Zombie Nouns by Helen Sword in the New York Times
Helen Sword provides a fine description of nominalizations, a.k.a. zombie nouns, and how they can suck the life out of any sentence. The article is a fun read, with many examples of zombified language. For example, here is an item she cites from George Orwell's essay Politics and the English Language; it's a passage from the Biblical Book of Ecclesiastes which Orwell has rewritten in a style abounding with zombie nouns:
I returned and saw under the sun, that the race is not to the swift, nor the battle to the strong, neither yet bread to the wise, nor yet riches to men of understanding, nor yet favour to men of skill; but time and chance happeneth to them all.
Objective considerations of contemporary phenomena compel the conclusion that success or failure in competitive activities exhibits no tendency to be commensurate with innate capacity, but that a considerable element of the unpredictable must invariably be taken into account.The change in style actually deprives the sentence of any real meaning!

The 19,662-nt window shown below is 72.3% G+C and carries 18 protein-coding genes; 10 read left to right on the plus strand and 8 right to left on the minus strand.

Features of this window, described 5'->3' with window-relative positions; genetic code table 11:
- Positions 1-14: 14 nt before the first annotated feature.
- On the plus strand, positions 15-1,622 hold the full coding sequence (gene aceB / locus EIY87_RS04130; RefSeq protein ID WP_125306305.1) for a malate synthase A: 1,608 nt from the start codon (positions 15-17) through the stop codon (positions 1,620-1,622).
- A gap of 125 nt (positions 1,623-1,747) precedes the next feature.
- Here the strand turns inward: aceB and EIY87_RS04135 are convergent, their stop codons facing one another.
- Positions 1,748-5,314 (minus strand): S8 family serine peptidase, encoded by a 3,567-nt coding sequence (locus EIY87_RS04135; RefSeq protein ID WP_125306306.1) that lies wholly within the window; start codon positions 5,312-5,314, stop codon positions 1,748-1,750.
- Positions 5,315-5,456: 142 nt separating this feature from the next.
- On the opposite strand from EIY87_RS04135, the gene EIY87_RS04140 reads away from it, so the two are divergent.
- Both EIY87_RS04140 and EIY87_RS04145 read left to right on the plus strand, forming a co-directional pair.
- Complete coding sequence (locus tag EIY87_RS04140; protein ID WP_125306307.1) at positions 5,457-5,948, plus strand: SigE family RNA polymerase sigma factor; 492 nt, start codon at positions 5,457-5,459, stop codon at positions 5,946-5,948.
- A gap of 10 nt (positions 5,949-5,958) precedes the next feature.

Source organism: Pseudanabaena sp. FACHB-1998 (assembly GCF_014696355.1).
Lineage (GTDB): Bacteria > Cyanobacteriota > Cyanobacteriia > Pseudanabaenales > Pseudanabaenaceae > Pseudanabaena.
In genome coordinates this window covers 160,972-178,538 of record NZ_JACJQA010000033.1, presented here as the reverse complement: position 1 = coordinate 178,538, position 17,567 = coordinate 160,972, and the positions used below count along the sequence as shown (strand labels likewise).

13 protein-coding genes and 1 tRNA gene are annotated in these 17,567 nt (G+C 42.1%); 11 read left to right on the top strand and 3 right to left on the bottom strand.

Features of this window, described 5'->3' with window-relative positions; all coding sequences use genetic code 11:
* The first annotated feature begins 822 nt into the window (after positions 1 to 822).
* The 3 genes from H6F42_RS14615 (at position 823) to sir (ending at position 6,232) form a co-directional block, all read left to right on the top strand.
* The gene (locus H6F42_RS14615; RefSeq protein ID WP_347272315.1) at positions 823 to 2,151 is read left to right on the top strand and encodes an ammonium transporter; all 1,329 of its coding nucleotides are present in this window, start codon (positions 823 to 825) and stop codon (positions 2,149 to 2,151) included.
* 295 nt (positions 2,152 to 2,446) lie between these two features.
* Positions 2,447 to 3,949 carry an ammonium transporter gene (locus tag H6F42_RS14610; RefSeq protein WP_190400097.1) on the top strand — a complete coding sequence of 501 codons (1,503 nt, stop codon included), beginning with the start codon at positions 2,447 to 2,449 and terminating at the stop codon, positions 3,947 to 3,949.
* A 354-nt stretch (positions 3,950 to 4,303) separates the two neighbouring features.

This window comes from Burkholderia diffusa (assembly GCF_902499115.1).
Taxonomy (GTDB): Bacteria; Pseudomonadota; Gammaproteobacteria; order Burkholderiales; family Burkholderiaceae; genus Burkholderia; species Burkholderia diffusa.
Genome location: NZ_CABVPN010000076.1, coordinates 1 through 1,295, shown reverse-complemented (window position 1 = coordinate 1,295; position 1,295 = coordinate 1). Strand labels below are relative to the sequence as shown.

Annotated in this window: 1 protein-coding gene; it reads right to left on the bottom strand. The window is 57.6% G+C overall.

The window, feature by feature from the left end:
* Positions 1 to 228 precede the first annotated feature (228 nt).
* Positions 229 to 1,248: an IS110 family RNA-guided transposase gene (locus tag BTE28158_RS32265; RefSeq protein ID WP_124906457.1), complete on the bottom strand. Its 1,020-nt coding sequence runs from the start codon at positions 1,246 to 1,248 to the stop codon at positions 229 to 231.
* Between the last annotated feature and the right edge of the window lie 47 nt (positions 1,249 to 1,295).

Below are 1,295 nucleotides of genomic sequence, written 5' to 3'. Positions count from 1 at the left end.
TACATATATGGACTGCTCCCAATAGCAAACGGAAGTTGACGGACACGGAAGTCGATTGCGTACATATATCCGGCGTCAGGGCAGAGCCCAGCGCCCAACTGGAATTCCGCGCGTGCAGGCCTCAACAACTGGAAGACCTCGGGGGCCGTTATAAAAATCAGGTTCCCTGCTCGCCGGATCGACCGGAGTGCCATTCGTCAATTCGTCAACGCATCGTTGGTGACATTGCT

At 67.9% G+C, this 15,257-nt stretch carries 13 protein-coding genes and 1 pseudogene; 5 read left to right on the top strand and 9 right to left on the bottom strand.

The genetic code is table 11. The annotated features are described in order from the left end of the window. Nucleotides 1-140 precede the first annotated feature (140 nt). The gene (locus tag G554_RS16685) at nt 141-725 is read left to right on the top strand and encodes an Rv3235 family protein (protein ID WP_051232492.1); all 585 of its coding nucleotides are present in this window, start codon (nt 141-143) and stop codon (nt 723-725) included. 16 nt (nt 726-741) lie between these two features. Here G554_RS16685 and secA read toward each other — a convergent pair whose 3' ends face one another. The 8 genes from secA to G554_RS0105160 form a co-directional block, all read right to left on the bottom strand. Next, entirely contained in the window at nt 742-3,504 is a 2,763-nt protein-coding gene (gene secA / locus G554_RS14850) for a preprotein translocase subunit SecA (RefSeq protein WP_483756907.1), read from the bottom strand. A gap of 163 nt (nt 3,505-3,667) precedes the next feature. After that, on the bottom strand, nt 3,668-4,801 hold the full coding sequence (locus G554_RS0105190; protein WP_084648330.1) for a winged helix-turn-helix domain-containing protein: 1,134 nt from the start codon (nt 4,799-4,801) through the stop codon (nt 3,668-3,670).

Sword also provides a link to a web tool - The Writer's Diet Test - which can help you determine whether your writing is zombified or not. I was pleased when I tested this tool on the current class announcement. Result: I am "fit and trim" overall, although my verbs need toning, ha ha.
In the narrative writing that you do for this class, the threat of zombie nouns is admittedly not as great as in the academic writing you are doing for your other classes. So, in this class but even more so in your other classes, take heed ...
and beware the zombie nouns!!!
(Zombie Walk by Rodolpho Reis at Flickr)
Want to learn more? Here's a YouTube video for you to enjoy on the topic of the zombie nouns: